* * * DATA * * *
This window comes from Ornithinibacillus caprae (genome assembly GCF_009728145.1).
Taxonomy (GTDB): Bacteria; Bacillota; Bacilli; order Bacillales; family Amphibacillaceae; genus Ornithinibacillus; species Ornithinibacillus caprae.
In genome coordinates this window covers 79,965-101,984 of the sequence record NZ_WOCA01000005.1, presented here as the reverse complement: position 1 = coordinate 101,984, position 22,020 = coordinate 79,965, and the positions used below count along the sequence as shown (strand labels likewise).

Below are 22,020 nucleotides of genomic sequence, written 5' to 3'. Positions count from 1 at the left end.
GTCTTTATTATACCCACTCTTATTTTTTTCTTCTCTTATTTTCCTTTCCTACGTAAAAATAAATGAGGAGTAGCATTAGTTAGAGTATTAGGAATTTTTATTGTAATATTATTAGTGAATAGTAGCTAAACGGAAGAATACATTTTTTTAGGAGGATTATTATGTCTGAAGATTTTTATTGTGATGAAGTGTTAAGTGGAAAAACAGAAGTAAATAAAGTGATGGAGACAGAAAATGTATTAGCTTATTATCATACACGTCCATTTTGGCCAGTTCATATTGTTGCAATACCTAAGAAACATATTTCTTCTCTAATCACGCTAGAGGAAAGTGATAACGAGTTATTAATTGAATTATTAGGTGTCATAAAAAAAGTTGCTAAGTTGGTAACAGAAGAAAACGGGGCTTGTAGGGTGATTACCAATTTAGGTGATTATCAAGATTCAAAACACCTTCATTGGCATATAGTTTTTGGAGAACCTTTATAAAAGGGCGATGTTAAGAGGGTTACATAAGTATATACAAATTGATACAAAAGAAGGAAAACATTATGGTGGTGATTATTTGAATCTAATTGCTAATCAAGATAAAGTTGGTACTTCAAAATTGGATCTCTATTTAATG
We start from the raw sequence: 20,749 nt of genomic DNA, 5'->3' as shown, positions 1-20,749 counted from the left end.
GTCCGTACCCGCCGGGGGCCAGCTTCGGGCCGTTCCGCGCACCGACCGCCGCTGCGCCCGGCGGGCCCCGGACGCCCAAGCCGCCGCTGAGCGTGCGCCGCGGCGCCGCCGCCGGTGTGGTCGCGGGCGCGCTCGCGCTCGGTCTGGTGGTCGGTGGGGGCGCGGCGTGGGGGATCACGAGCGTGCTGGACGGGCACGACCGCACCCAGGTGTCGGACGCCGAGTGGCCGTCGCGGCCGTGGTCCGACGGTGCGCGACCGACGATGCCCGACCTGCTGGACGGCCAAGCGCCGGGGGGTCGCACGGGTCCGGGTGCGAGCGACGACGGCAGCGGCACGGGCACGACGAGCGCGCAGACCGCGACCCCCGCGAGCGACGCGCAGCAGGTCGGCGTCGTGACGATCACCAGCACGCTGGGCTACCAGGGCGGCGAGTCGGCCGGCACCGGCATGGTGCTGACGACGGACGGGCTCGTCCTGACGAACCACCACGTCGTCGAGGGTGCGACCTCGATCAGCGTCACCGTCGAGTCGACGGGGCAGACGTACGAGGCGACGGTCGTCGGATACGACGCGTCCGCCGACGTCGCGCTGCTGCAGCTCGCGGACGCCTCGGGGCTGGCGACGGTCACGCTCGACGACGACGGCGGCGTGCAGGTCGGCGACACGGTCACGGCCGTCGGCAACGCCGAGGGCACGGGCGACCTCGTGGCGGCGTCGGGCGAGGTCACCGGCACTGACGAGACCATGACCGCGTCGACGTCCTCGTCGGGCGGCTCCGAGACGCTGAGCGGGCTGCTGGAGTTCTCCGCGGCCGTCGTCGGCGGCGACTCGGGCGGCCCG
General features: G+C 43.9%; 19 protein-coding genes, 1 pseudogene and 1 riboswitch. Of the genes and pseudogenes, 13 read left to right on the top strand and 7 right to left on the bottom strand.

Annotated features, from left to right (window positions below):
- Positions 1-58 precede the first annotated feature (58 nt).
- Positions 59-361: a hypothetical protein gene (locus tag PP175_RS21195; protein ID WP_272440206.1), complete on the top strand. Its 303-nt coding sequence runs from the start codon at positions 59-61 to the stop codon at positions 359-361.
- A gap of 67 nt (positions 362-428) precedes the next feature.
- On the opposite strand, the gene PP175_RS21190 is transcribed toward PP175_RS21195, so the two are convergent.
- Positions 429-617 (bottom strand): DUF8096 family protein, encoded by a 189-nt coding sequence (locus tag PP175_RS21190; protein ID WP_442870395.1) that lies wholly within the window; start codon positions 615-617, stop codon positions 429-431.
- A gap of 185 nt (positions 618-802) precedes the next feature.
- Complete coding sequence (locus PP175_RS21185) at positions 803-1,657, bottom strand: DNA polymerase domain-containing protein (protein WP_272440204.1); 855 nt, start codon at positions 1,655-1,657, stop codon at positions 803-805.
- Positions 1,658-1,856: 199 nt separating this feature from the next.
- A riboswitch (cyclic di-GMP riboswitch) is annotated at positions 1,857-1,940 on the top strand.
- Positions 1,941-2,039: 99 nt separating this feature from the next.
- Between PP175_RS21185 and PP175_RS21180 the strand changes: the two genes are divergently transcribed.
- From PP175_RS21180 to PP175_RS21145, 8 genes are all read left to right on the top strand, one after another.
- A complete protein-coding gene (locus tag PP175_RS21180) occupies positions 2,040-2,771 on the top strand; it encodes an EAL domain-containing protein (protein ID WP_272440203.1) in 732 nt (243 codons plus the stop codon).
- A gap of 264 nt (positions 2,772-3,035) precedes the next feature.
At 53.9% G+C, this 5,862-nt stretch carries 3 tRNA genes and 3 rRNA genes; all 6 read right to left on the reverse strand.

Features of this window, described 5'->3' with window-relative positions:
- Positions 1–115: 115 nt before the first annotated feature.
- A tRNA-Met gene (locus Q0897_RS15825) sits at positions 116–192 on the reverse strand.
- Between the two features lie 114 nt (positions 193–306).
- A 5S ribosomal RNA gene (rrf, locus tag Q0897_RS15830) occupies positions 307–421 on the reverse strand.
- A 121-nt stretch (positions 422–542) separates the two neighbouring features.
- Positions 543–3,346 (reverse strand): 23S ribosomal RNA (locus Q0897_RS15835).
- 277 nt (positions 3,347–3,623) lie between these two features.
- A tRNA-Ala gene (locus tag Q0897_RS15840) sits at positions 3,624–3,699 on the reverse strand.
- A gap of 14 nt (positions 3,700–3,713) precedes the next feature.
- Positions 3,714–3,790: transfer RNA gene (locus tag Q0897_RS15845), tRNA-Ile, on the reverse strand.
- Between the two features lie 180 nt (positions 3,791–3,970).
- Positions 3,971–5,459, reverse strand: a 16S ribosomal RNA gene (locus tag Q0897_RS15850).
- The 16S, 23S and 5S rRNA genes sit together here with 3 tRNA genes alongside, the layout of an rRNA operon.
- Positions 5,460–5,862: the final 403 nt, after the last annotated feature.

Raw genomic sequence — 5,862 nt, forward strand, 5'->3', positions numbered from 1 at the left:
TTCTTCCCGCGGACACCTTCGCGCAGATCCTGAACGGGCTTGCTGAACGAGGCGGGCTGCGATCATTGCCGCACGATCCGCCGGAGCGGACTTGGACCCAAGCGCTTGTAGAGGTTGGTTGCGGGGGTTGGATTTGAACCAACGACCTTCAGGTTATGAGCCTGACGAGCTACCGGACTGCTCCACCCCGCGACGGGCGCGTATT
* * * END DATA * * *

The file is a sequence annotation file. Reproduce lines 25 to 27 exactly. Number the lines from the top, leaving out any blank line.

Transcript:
Features of this window, described 5'->3' with window-relative positions:
- Positions 1–115: 115 nt before the first annotated feature.
- A tRNA-Met gene (locus Q0897_RS15825) sits at positions 116–192 on the reverse strand.